Nature Lover


Nature Lover                             October 2017

Mankind is the enigma when we try to work our way around this word, Nature. The wolves in a pack hunting a baby deer in the woods do not consider it unnatural to take that meat-on-the-hoof for their dinner. The mouse looks at the fat beetle the same way.   Dolphins work in teams hunting fish, which when “corralled,” jump out of the water into the dolphins’ mouths. The most environmentally conscious human would call all of these activities “natural.”   Yet when that same person looks at mankind, hunting in packs, using mechanizations, attacking a food source of inferior strength, or tricking a poor animal into being raised on a ranch for consumption, they consider these acts unnatural.

Why on earth would they think that way? Aristotle (384 BC to 322 BC) said, we must “study specimens in their natural condition, not damaged ones.” Sophocles (497 BC to 406 BC) spoke through the character Antigone to the ruler Creon, “I do not think your proclamations of such force that you, a man, destined to die, should override the laws of the gods, unwritten and unvarying.   For those are not of yesterday nor of today, but everlasting. No one knows when they began.” These were both proclamations of what those philosophers thought about the natural order of things.

I love what C.S. Lewis said about this. “The ant, if it had sufficient language, would look upon the brick wall as a natural artifice in its world.” Man has the capacity to think beyond his actions and beyond his current state of affairs. The elk that finds another elk trying to become the boss over his herd attacks ferociously. This is considered a natural act. Yet a man that attacks another man for flirting with his wife is considered violent. Why do we think that way?

I know the natural man. That man resides in me. That man sees something belonging to someone else and “naturally” wants it.   We have modified the situation through mass production to make copies available to all but it does not change my desire. Tolstoy described it perfectly, “I want his shirt and he wants mine.” That is as basically animalistic as we can get; “natural” as some would describe it. Yet, we hate that characteristic. Our morals, our religions, our laws, and all that is written say it is wrong.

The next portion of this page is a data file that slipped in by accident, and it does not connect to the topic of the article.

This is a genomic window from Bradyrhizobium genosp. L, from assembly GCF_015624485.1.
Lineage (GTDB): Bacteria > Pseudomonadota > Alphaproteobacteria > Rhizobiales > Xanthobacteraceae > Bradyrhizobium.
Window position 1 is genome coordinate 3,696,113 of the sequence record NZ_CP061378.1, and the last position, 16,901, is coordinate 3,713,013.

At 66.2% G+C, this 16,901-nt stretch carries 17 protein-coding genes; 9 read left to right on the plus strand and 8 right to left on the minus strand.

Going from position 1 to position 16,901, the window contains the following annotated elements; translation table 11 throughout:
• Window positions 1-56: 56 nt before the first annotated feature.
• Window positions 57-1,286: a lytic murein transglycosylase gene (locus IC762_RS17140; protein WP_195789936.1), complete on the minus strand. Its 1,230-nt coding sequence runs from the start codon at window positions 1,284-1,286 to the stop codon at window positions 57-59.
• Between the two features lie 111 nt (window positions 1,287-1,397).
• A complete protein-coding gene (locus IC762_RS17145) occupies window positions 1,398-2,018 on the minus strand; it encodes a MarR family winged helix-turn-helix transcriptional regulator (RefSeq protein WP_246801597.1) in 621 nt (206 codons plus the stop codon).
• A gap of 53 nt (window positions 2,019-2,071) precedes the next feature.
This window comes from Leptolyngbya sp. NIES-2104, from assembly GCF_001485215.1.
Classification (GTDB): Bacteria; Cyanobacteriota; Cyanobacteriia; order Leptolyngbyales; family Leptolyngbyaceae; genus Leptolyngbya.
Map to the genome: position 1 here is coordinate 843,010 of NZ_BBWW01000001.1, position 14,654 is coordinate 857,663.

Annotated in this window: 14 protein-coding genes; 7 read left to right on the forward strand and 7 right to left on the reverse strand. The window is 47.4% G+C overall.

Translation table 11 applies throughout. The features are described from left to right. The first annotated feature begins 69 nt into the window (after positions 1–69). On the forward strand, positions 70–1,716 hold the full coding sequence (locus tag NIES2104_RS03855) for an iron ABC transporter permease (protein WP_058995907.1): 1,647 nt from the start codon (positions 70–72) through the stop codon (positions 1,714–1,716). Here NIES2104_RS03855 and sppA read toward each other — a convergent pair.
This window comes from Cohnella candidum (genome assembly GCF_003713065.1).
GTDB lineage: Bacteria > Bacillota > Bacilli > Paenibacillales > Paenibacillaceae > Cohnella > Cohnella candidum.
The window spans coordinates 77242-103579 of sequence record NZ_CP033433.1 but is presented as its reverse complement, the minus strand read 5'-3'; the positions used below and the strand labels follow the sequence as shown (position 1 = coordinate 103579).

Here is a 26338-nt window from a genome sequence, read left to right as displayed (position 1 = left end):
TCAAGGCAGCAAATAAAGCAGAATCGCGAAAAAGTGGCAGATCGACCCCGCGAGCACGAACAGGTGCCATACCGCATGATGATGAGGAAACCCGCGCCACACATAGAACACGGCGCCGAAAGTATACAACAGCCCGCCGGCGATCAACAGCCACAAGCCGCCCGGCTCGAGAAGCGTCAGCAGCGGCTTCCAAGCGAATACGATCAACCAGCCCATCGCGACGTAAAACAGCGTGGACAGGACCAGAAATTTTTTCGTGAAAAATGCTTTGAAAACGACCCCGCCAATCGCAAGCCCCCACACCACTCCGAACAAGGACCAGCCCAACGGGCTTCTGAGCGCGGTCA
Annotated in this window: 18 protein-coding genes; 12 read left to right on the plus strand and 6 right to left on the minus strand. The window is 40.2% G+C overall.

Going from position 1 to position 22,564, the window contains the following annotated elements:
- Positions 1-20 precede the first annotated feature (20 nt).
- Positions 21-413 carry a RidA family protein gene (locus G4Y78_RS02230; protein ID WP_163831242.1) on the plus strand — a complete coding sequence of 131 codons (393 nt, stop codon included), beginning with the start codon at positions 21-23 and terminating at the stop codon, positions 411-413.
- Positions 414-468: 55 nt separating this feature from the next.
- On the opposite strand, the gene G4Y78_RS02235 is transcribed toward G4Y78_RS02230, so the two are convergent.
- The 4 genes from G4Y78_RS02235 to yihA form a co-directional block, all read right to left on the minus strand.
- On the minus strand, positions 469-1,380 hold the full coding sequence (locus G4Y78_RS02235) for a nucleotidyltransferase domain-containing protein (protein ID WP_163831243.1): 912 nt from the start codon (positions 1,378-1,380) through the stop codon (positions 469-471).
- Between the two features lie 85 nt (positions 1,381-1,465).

So why are the wolf, the mouse and the dolphin different from the man? It is because everyone of us senses something that no other animal can.   We know unconditionally that there is something outside of what we see. We have a sense of giving. We have a sense of justice. Barbara said, “I saw these flowers on sale for a dollar a bunch so I bought them all and gave them to my neighbors.” Why would she do that? What I call this “outside” factor and what someone else calls it may differ, but I call this element God.

It is God who causes us to think that we need not be an animal. He provides the differentiating guidelines. He, very unnaturally, gave His own Son as a sacrifice to save us. That purchase was not as cheap as Barbara’s flowers, but the very unnatural thought of it, the giving without expectation of return, that is precisely what makes us who we are. His desire for us is to be the least natural of beings on this planet.

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